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Uncle Sam sanctioned North Korea even before recent attacks
Five days before North Korea began shelling a South Korean island near the port city of Inchon, the U.S. Treasury Department moved against the belligerent and unpredictable North Korean government by adding Korea Daesong Bank and Korea Daesong General Trading Corp. – two North Korean entities -- to its list of economically sanctioned organizations.
On Nov. 18, U.S. Under Secretary for Terrorism and Financial Intelligence Stuart Levey, said, “Korea Daesong Bank and Korea Daesong General Trading Corporation are key components of Office 39's financial network supporting North Korea's illicit and dangerous activities. Treasury will continue to use its authorities to target and disrupt the financial networks of entities involved in North Korean proliferation and other illicit activities."
The Treasury Department did not identify any specific buildings, properties or other assets that it claimed were owned by the bank or trading company, were physically located inside the United States and could be immediately seized. A quick search by Government Security News for such offices or assets inside the U.S. similarly did not turn up anything.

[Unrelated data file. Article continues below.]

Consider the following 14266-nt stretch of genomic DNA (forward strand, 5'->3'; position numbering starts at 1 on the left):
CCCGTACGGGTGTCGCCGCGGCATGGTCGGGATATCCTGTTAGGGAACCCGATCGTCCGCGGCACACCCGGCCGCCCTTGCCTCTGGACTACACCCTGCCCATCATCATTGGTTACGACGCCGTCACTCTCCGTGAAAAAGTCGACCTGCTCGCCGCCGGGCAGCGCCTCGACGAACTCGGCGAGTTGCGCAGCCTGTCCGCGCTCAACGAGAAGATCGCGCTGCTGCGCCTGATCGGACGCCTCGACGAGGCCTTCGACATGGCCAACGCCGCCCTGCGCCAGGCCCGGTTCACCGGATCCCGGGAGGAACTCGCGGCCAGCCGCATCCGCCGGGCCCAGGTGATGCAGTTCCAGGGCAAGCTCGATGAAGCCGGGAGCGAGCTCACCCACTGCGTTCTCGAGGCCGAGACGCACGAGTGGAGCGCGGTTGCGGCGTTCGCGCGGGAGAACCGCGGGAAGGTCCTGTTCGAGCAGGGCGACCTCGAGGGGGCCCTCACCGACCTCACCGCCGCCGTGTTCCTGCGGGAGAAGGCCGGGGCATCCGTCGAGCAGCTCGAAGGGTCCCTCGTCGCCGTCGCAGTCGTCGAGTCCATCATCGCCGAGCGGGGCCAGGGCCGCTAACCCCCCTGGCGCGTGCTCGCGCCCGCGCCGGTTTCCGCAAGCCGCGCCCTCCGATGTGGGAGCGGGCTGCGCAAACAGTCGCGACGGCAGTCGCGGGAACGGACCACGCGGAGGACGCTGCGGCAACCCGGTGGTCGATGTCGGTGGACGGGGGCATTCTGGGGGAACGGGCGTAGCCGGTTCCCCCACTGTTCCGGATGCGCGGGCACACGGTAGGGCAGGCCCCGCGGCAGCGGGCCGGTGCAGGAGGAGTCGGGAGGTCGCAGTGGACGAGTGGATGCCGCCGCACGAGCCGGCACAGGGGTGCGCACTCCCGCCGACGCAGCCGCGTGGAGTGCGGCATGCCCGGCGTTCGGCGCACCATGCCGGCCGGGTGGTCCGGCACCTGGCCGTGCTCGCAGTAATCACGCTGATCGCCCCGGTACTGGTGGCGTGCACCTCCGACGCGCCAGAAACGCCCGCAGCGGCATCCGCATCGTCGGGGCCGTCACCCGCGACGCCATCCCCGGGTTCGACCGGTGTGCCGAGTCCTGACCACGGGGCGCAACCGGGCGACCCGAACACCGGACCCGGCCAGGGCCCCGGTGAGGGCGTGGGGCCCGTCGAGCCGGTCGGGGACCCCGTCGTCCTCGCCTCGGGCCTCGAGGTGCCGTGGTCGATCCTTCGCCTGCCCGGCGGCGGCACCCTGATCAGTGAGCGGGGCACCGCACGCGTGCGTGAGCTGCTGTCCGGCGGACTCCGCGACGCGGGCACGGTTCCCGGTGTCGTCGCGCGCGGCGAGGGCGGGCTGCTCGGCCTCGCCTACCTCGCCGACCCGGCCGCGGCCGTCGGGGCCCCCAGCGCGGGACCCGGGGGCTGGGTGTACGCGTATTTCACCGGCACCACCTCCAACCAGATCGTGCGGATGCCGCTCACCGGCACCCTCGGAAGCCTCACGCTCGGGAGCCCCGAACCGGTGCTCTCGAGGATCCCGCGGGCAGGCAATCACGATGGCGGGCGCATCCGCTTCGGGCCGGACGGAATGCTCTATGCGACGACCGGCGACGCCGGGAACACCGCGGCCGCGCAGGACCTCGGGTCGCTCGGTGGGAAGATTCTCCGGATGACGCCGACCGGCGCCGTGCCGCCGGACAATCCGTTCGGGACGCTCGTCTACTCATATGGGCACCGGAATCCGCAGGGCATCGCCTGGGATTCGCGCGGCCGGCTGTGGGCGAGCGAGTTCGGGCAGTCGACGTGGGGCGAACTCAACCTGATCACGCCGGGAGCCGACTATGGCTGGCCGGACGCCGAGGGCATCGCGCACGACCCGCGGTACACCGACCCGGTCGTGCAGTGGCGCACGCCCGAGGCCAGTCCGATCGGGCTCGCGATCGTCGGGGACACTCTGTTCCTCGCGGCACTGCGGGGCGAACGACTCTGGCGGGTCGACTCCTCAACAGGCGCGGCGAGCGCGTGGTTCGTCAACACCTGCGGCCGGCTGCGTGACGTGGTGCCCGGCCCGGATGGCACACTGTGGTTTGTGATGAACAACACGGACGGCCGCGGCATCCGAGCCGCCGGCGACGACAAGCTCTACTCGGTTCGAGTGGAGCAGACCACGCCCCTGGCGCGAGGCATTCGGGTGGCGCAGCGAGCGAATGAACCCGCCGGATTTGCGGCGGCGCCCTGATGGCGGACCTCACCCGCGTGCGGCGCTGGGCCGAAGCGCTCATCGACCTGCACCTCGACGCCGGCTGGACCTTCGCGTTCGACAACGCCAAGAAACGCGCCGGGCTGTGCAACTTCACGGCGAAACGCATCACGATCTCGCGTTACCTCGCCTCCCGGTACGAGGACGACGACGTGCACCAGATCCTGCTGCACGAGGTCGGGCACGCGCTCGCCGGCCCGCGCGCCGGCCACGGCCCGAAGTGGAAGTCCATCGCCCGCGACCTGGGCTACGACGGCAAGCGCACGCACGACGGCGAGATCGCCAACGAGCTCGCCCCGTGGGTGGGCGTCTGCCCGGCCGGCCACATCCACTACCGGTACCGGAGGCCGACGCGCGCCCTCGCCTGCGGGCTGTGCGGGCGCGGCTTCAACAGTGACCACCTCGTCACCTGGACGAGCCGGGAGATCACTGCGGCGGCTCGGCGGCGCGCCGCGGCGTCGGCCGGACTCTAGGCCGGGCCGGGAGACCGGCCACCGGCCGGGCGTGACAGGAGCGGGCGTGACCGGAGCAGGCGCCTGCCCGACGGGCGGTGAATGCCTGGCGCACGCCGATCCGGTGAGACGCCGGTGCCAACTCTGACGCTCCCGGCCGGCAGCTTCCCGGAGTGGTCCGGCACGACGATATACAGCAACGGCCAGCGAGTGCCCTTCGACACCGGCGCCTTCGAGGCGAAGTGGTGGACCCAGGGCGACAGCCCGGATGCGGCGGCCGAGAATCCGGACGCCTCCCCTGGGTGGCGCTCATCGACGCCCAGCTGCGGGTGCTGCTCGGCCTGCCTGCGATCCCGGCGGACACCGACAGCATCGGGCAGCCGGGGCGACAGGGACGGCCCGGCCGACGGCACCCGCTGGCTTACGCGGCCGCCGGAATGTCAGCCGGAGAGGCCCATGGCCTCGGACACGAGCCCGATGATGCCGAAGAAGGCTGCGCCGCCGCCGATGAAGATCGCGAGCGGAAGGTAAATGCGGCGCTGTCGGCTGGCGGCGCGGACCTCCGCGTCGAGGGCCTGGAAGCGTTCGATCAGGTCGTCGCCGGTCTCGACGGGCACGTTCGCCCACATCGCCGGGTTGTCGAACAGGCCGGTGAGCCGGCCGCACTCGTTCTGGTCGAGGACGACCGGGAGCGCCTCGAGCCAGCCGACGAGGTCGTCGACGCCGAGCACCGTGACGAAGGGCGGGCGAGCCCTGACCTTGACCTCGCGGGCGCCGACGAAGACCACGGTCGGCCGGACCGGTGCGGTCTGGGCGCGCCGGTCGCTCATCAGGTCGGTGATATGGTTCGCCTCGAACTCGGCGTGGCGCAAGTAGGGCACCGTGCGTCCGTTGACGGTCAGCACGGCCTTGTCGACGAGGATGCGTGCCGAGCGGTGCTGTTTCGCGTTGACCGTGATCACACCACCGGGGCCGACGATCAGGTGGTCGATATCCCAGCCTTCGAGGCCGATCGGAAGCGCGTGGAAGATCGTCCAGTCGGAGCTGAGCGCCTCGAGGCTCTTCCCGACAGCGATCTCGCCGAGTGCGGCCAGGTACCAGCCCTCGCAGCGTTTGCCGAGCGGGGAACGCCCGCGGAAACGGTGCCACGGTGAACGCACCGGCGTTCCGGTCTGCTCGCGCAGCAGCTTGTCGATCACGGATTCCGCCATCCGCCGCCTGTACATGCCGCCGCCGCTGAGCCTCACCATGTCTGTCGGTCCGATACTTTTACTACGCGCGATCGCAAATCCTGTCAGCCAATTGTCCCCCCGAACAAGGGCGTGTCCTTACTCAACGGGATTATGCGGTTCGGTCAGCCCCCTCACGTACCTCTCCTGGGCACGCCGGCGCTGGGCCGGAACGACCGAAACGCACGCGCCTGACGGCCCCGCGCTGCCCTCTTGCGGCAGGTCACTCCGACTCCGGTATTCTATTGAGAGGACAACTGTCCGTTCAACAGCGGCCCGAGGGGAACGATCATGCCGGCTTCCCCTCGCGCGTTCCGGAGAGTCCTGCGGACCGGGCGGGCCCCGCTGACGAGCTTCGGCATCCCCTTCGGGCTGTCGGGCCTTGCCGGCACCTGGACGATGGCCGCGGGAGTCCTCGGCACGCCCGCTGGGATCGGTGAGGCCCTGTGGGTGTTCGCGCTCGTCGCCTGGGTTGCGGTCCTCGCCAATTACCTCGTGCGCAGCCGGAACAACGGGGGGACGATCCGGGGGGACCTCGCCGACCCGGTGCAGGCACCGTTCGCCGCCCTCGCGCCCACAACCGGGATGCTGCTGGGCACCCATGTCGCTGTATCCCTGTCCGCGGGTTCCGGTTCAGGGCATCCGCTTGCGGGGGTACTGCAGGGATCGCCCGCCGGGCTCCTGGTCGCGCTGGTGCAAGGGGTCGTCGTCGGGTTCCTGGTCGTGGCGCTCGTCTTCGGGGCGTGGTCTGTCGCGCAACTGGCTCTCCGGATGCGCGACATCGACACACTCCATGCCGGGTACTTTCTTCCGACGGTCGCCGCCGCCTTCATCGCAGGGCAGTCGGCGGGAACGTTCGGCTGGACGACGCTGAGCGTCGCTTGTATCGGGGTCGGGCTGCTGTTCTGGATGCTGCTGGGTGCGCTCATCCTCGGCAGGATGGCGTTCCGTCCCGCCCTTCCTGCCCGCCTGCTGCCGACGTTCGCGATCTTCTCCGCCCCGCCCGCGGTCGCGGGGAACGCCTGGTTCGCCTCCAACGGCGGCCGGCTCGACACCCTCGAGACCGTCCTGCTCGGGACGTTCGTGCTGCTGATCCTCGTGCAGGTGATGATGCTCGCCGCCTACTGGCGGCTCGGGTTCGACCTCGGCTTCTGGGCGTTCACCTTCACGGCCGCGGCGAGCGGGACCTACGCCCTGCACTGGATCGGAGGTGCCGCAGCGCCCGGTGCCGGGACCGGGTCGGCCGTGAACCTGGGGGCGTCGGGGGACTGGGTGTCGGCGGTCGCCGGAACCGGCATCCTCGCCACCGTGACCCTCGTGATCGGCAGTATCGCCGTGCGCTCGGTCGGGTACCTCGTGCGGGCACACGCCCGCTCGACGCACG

On Nov. 24, the day after the North Korea shelling, the Treasury Department’s office of foreign assets control, announced that based on actions taken before the most recent outbreak of artillery fire, a total of one individual and three entities related to North Korea (including the bank and trading company) were deemed to represent “an unusual and extraordinary threat to the national security, foreign policy, and economy of the United States.”
The move against the North Korean bank and trading company were made in accordance with Executive Order 13551, signed by President Obama, last August.
“E.O. 13551 targets for sanctions individuals and entities facilitating North Korean trafficking in arms and related materiel; procurement of luxury goods; and engagement in certain illicit economic activities, such as money laundering, the counterfeiting of goods and currency, bulk cash smuggling and narcotics trafficking,” said the Treasury Department announcement on Nov. 18. “As a result of today's action, any assets of the designated entities that are within U.S. jurisdiction are frozen and U.S. persons are prohibited from conducting financial or commercial transactions with these entities.”
It remains to be seen whether these economic sanctions by the U.S. played any role in instigating North Korea’s most recent aggression against its neighbor to the south.